Letís look at it this way. You pay almost $3 for a gallon bottle of water - - H2O - - that stuff that is the most plentiful liquid in the universe.
So whatís outlandish about $3 for gasoline which we have to import from the Middle East or drill for deep into the Gulf of Mexico, then send off to refineries for separations and improvements before trucking it to the filling stations?
Expensive gasoline has been a fact of life for many years in Europe. As a result, that continent has geared its travel habits to the use of small cars and motorscooters.
Meanwhile, we Americans have geared our travel to gas guzzling SUVs. No wonder we complain when the numbers at the gas stations exceed $40 and $50 per fillup.
At $3 a gallon for regular, a price which may be topped this week, those fillups could get more expensive. Maybe itís time we start taking the Europeansí attitude.
From a selfish standpoint, Louisianians do not suffer as much from high gas prices. After all, we drill for it, produce it and sell it to the rest of the country and make money off it.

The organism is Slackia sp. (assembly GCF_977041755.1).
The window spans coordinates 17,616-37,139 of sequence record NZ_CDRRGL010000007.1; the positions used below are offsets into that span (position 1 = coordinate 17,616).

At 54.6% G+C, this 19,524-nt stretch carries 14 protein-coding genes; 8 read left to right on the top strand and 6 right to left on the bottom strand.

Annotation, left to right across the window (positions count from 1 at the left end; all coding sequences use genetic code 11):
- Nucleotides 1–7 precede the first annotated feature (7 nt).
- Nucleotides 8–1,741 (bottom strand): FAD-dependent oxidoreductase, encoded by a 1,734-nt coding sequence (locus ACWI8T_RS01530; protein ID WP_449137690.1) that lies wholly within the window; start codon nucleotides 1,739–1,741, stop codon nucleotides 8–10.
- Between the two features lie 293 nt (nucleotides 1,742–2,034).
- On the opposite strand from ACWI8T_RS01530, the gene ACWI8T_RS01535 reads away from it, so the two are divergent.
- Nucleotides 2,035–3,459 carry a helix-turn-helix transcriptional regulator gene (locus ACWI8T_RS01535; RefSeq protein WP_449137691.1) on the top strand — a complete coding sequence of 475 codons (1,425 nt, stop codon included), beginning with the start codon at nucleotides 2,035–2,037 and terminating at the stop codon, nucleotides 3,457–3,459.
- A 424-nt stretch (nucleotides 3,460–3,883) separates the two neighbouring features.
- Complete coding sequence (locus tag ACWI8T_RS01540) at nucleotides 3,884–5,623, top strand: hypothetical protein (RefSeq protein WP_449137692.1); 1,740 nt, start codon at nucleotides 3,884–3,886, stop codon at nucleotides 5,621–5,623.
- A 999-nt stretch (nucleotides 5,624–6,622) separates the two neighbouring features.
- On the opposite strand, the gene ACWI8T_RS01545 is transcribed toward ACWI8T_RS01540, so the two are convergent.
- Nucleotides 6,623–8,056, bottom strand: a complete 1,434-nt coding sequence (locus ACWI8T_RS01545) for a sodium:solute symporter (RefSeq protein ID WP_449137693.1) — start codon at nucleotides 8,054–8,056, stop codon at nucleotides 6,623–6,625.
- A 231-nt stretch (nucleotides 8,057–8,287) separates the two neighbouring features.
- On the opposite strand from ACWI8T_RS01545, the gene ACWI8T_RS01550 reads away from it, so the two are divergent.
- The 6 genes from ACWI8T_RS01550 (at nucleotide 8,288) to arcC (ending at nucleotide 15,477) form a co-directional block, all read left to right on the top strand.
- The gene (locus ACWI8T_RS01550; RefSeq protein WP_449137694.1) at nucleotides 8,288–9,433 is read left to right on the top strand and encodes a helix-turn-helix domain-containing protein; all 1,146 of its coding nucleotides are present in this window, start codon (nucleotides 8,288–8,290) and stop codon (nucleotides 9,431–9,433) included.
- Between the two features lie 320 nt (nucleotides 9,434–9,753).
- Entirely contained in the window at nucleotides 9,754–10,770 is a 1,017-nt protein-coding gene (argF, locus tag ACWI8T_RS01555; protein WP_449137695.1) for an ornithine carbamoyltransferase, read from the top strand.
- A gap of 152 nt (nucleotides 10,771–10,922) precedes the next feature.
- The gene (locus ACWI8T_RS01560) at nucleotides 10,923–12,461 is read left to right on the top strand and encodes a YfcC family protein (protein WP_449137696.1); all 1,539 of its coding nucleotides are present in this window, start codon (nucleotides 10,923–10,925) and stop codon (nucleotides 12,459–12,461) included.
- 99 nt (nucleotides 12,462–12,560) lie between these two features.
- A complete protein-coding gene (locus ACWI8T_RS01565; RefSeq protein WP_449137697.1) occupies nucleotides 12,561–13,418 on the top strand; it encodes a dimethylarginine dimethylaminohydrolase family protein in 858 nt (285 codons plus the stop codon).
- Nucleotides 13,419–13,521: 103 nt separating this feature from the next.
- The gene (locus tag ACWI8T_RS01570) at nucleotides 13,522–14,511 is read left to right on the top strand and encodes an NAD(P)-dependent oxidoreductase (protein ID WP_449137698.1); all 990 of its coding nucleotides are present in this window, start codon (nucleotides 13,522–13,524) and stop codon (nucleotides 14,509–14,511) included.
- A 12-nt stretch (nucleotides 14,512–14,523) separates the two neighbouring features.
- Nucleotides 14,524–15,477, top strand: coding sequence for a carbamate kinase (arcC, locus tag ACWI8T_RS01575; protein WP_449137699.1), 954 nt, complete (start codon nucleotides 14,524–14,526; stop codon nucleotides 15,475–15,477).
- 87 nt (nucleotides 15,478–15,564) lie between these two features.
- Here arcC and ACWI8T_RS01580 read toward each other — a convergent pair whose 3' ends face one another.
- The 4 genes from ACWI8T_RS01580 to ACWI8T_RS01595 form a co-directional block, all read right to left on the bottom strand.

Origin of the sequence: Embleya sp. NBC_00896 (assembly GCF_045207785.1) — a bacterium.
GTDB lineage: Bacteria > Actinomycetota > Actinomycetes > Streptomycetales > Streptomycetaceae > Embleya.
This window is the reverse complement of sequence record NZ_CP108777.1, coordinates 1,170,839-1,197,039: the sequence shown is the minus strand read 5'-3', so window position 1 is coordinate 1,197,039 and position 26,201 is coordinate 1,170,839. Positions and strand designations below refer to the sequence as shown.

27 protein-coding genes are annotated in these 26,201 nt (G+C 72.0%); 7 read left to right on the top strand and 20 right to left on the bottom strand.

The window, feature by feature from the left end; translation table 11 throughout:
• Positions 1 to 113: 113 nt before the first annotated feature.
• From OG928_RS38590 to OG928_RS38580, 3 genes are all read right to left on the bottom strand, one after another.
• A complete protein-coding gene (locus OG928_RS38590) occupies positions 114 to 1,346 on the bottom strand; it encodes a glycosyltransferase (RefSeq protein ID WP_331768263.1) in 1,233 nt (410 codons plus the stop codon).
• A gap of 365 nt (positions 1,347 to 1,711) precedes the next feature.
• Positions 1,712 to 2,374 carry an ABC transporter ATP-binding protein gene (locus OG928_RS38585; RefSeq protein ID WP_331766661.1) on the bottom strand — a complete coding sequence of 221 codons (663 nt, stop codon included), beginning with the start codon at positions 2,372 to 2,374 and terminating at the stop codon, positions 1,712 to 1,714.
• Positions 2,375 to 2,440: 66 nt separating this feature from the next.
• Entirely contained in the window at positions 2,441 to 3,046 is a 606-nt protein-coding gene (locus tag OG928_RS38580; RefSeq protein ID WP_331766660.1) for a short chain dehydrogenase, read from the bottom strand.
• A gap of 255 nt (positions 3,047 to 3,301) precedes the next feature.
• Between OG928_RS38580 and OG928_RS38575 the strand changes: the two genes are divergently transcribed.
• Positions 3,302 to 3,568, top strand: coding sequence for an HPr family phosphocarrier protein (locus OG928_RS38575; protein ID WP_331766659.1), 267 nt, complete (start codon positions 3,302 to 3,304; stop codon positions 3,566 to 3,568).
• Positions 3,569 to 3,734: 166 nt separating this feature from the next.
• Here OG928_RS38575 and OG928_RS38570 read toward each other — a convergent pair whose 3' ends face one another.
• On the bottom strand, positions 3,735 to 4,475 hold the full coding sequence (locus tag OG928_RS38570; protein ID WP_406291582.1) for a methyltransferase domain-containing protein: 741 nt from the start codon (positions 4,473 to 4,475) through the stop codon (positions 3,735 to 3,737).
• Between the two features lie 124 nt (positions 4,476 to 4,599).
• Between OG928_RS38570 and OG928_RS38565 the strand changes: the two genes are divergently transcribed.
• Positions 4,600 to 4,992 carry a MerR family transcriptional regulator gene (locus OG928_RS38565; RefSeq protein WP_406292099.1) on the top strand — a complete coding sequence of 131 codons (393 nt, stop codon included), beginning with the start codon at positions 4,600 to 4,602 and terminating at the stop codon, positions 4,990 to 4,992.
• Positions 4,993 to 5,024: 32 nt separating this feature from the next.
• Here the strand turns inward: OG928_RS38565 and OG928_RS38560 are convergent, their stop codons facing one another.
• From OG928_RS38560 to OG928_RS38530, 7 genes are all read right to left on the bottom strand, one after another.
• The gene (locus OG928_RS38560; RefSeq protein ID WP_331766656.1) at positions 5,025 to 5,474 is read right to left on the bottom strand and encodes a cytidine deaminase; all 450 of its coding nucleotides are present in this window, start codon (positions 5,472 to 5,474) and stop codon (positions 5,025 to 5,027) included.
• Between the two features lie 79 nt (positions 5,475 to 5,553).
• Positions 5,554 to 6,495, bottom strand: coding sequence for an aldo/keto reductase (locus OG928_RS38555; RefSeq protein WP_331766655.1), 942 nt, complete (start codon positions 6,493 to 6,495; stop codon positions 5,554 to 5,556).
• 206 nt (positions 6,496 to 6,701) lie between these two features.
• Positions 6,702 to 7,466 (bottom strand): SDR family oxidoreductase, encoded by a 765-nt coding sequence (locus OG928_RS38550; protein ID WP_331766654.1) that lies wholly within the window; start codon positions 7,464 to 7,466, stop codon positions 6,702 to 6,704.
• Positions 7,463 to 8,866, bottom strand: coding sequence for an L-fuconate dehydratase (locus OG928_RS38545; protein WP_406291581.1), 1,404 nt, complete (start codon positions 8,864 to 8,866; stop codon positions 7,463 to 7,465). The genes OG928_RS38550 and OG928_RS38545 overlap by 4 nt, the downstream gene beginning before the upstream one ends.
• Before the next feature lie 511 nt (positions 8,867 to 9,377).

With higher gas prices in the future, our citizens can only benefit from it if we can control our desire to use it. Itís time we start thinking about that.
Politics revs up
Politics is beginning to get more of the spotlight in Louisiana.
This week, a prospective gubernatorial candidate, Republican Cong. Bobby Jindall, spoke in St. Charles Parish. And State Treasurer John Kennedy is toying with the idea of joining the Republican Party. Both are considered possible opponents of Democrat Gov. Kathleen Blanco who has announced her firm intentions of seeking re-election.
Meanwhile, Republican State Sen. Craig Romero is actively campaigning for congressman of the Third Congressional District. And Democrat Cong. Charlie Melancon, who barely beat him last time, is actively sending out information that seeks to enhance his political image.
And there are others reving up their portfolios of accomplishments as the dates for district and statewide elections gets nearer. It may be that the hurricanes prepared the way for a shift of political scenery in the years ahead.